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      Abbreviated rules   07/28/2017

      Underdawg did an excellent job of explaining the rules.  Here's the simplified version: Don't insinuate Pedo.  Warning and or timeout for a first offense.  PermaFlick for any subsequent offenses Don't out members.  See above for penalties.  Caveat:  if you have ever used your own real name or personal information here on the forums since, like, ever - it doesn't count and you are fair game. If you see spam posts, report it to the mods.  We do not hang out in every thread 24/7 If you see any of the above, report it to the mods by hitting the Report button in the offending post.   We do not take action for foul language, off-subject content, or abusive behavior unless it escalates to persistent stalking.  There may be times that we might warn someone or flick someone for something particularly egregious.  There is no standard, we will know it when we see it.  If you continually report things that do not fall into rules #1 or 2 above, you may very well get a timeout yourself for annoying the Mods with repeated whining.  Use your best judgement. Warnings, timeouts, suspensions and flicks are arbitrary and capricious.  Deal with it.  Welcome to anarchy.   If you are a newbie, there are unwritten rules to adhere to.  They will be explained to you soon enough.  


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About estarzinger

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  1. Lol, what alternate universe do you sail in? First 7/175 = 4% rather than .14%. And second cheating is reasonably pervasive thru the sport. From the highest level (hello lead king post and mainsail which will not come down) to the mid-levels (hello j24many modifications) and to lower levels (hello youtube vids showing stacking and powered winch use in classes where they are not allowed). It is a 'self-policing' sport, with many many opportunities to gain thru little evasions of the rules which are mostly not caught, filled with guys who often made their money by playing fast and lose with rules. It is unfortunately a perfect recipe for a lot of rule bending.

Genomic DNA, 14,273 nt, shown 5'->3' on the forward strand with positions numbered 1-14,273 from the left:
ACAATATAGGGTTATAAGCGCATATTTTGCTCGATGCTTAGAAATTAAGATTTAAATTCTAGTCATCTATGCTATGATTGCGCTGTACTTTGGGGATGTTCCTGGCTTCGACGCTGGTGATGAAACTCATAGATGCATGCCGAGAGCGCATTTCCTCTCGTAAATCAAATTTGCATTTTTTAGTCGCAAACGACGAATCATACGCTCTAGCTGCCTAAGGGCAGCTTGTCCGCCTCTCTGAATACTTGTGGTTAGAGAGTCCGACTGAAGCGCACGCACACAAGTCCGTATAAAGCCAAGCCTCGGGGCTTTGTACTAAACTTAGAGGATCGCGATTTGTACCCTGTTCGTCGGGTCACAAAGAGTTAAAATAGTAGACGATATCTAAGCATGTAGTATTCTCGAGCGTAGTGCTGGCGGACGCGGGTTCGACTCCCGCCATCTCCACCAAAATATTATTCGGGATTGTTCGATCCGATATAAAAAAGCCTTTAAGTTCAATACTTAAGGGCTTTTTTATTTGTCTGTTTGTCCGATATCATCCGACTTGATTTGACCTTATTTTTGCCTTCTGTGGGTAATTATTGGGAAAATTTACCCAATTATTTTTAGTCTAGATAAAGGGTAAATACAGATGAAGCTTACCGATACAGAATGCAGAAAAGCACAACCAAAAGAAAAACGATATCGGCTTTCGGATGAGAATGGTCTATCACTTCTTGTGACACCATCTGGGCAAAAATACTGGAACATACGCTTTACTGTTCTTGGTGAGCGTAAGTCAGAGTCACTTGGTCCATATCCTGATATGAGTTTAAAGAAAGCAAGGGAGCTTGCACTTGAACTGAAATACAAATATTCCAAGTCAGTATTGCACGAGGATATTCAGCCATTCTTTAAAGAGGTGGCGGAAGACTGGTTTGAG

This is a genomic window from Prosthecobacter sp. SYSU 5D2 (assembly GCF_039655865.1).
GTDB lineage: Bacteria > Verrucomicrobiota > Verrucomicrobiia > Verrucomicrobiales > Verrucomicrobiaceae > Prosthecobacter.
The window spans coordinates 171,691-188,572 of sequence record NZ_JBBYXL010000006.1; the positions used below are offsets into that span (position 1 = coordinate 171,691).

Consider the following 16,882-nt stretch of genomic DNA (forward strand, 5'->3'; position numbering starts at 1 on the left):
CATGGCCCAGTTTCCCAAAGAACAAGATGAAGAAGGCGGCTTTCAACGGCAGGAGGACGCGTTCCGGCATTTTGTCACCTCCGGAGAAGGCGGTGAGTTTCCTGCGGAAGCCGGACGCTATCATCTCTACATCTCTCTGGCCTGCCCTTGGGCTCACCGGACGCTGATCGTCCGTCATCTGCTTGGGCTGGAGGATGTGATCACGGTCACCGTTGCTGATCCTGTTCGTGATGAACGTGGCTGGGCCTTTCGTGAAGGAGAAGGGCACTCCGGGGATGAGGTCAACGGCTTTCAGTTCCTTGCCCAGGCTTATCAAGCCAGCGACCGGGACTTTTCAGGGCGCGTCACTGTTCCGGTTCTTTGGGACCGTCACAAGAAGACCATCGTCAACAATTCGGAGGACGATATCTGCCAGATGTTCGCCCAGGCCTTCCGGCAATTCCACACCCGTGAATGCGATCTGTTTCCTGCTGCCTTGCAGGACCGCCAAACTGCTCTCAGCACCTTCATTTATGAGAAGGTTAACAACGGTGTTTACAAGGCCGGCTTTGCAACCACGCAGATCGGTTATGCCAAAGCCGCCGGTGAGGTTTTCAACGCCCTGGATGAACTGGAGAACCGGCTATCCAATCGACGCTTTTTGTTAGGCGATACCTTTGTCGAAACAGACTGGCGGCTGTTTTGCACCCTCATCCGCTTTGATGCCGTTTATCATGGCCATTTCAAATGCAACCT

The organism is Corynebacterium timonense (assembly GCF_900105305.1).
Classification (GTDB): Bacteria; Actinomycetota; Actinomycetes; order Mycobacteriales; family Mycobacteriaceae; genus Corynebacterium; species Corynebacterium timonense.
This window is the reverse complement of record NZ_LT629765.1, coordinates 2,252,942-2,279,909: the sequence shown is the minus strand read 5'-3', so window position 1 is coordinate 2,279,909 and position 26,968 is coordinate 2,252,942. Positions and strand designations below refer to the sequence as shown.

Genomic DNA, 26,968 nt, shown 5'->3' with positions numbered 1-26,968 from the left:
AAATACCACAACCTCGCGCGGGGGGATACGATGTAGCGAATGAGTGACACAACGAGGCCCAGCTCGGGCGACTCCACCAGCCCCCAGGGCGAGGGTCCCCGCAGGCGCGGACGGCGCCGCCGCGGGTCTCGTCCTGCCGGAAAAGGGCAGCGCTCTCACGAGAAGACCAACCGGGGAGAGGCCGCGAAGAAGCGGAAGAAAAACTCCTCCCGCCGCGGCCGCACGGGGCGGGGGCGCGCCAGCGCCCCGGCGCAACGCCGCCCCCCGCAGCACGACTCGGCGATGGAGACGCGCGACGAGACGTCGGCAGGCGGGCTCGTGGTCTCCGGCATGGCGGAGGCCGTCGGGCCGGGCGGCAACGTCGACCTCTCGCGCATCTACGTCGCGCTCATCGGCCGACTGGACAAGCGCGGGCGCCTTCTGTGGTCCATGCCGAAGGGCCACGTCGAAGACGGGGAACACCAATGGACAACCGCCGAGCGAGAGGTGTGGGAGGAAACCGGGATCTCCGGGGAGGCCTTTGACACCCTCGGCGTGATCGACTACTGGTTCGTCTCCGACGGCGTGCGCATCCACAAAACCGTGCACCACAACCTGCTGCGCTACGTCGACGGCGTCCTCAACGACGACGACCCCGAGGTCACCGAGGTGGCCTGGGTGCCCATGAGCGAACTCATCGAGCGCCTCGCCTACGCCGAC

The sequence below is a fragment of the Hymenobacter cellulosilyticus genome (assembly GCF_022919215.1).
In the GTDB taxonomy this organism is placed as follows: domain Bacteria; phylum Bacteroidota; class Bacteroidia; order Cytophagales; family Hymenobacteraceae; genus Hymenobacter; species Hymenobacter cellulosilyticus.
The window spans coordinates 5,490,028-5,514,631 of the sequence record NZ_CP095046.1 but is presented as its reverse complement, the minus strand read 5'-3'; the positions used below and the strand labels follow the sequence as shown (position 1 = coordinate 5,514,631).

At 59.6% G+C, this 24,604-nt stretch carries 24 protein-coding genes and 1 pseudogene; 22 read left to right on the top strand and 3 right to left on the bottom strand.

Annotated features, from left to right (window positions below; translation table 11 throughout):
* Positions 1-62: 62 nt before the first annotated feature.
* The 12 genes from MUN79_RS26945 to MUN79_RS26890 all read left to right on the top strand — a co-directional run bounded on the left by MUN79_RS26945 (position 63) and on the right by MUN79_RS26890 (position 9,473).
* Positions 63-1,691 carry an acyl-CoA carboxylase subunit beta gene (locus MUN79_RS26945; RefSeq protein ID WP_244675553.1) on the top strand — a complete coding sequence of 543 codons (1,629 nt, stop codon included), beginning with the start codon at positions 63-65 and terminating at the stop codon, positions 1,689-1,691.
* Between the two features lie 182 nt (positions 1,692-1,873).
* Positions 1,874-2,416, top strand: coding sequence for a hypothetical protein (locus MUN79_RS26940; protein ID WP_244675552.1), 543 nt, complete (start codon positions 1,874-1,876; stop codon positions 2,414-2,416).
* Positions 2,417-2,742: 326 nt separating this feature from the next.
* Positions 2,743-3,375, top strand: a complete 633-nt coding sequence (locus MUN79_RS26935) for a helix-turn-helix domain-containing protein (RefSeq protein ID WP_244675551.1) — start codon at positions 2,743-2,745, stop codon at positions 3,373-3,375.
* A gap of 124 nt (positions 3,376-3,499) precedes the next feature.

2. ^^ There is definitely an opportunity for a high-mod focused rope work book (including associated things like the low friction rings and deck eyes) - the deck of a modern boat has been revolutionized. I think Brion should be the one to do it. He writes well and is in that line of business. Writing good polished books is harder work than most people imagine, with less return. I (and I am sure Allan & Grog) would be quite happy to consult/edit/suggest if Brion wanted any outside input, but he does know what he is doing. Beth and I have struggled about whether we should get 'back into' boating. Our style has been to either commit fully to a hobby (like going full time blue water circumnavigating) or not doing it at all. Pottering around the Ches bay is not likely to be very satisfying for us, and I would rather hop on the bike and knock off 50 miles in the hill country. We still have some family commitments, probably for the next decade, which prevent us from say the 'Greenland to Bahamas' cruising which we might find satisfying. So, I think we are done, but who knows what might happen. We do miss the offshore cruising community and the adventure/challenge and the strong sense of 'vivid reality' a lot, but don't miss the boat hassles (and Hawk probably had fewer hassles than 99% of them) nor the official/paperwork hassles (which have gotten progressively worse since 9/11 and other things) at all.
  3. hey, took website down because was causing me hassles (people mis-using or mis-understanding the info and then I having to clean up messes so no-one gets hurt). And a bunch of the info was getting dated ( I have learned a lot) and I did not want to go to the effort to update it. I'm not on this site much anymore but if you PM me I'm happy to help as I can. I'm still actively involved in rope work, but now in the heavy lifting sector rather than marine (and biking 40-50/day) - I have been working on a 300% strength soft shackle design we have been playing with in heavy lifts (have to provide proof test certificates so it's getting shaken out really well).
  4. They have in fact gotten more sophisticated over the years; they were using diesel/electric drives as early as 2011. Drug Sub They are sort of neat vessels - add some windows and creature comforts and be nice for a Bahama's tour boat. Those of you who don't think AiS transmission are an opsec risk are probably not sufficiently paranoid for a military planning job You may be right, I am not going to argue that, but the military strategic planning catechism is 'anticipate the potential for surprise, beyond your knowledge of adversaries current capability"